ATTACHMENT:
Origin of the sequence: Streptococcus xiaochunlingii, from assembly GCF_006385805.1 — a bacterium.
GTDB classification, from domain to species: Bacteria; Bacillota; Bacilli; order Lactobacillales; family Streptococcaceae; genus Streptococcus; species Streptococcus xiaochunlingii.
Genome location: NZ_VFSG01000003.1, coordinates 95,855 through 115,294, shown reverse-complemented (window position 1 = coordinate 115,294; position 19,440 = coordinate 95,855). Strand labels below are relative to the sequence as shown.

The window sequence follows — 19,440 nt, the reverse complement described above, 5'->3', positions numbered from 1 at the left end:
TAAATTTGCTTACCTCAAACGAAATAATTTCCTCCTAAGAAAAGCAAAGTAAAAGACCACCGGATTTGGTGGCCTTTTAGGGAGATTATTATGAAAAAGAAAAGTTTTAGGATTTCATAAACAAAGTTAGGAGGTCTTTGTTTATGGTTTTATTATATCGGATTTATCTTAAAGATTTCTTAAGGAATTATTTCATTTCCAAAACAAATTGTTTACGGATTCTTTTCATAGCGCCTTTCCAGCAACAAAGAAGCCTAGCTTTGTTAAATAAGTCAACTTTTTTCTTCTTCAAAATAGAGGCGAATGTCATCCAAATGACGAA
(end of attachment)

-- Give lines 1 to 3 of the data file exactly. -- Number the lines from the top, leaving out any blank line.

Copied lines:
Origin of the sequence: Streptococcus xiaochunlingii, from assembly GCF_006385805.1 — a bacterium.
GTDB classification, from domain to species: Bacteria; Bacillota; Bacilli; order Lactobacillales; family Streptococcaceae; genus Streptococcus; species Streptococcus xiaochunlingii.
Genome location: NZ_VFSG01000003.1, coordinates 95,855 through 115,294, shown reverse-complemented (window position 1 = coordinate 115,294; position 19,440 = coordinate 95,855). Strand labels below are relative to the sequence as shown.